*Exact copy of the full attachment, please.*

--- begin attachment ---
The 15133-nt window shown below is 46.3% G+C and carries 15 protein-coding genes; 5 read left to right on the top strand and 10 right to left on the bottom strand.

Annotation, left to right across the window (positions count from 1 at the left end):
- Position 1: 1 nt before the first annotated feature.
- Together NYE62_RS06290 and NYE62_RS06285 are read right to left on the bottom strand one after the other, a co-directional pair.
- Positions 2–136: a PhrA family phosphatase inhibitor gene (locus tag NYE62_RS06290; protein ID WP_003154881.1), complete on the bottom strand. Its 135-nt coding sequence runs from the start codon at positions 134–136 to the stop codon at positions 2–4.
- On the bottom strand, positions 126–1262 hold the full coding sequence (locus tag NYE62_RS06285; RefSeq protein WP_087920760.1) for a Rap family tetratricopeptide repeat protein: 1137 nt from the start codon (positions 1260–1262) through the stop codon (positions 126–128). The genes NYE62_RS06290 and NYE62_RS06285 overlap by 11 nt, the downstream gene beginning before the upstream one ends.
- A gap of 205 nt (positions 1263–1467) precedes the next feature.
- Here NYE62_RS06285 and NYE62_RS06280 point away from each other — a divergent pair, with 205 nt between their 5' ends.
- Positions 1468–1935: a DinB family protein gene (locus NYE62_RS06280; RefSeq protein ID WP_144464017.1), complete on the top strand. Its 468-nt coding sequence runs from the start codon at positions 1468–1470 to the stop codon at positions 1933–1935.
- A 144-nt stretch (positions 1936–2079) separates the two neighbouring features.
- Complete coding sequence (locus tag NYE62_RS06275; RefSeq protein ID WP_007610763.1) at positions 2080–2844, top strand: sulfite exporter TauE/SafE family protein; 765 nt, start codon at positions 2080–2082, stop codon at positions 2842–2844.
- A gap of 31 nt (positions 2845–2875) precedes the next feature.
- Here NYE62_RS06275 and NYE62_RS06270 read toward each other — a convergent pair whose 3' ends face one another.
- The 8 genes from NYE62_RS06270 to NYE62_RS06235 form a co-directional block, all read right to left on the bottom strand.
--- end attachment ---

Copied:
The 15133-nt window shown below is 46.3% G+C and carries 15 protein-coding genes; 5 read left to right on the top strand and 10 right to left on the bottom strand.

Annotation, left to right across the window (positions count from 1 at the left end):
- Position 1: 1 nt before the first annotated feature.
- Together NYE62_RS06290 and NYE62_RS06285 are read right to left on the bottom strand one after the other, a co-directional pair.
- Positions 2–136: a PhrA family phosphatase inhibitor gene (locus tag NYE62_RS06290; protein ID WP_003154881.1), complete on the bottom strand. Its 135-nt coding sequence runs from the start codon at positions 134–136 to the stop codon at positions 2–4.
- On the bottom strand, positions 126–1262 hold the full coding sequence (locus tag NYE62_RS06285; RefSeq protein WP_087920760.1) for a Rap family tetratricopeptide repeat protein: 1137 nt from the start codon (positions 1260–1262) through the stop codon (positions 126–128). The genes NYE62_RS06290 and NYE62_RS06285 overlap by 11 nt, the downstream gene beginning before the upstream one ends.
- A gap of 205 nt (positions 1263–1467) precedes the next feature.
- Here NYE62_RS06285 and NYE62_RS06280 point away from each other — a divergent pair, with 205 nt between their 5' ends.
- Positions 1468–1935: a DinB family protein gene (locus NYE62_RS06280; RefSeq protein ID WP_144464017.1), complete on the top strand. Its 468-nt coding sequence runs from the start codon at positions 1468–1470 to the stop codon at positions 1933–1935.
- A 144-nt stretch (positions 1936–2079) separates the two neighbouring features.
- Complete coding sequence (locus tag NYE62_RS06275; RefSeq protein ID WP_007610763.1) at positions 2080–2844, top strand: sulfite exporter TauE/SafE family protein; 765 nt, start codon at positions 2080–2082, stop codon at positions 2842–2844.
- A gap of 31 nt (positions 2845–2875) precedes the next feature.
- Here NYE62_RS06275 and NYE62_RS06270 read toward each other — a convergent pair whose 3' ends face one another.
- The 8 genes from NYE62_RS06270 to NYE62_RS06235 form a co-directional block, all read right to left on the bottom strand.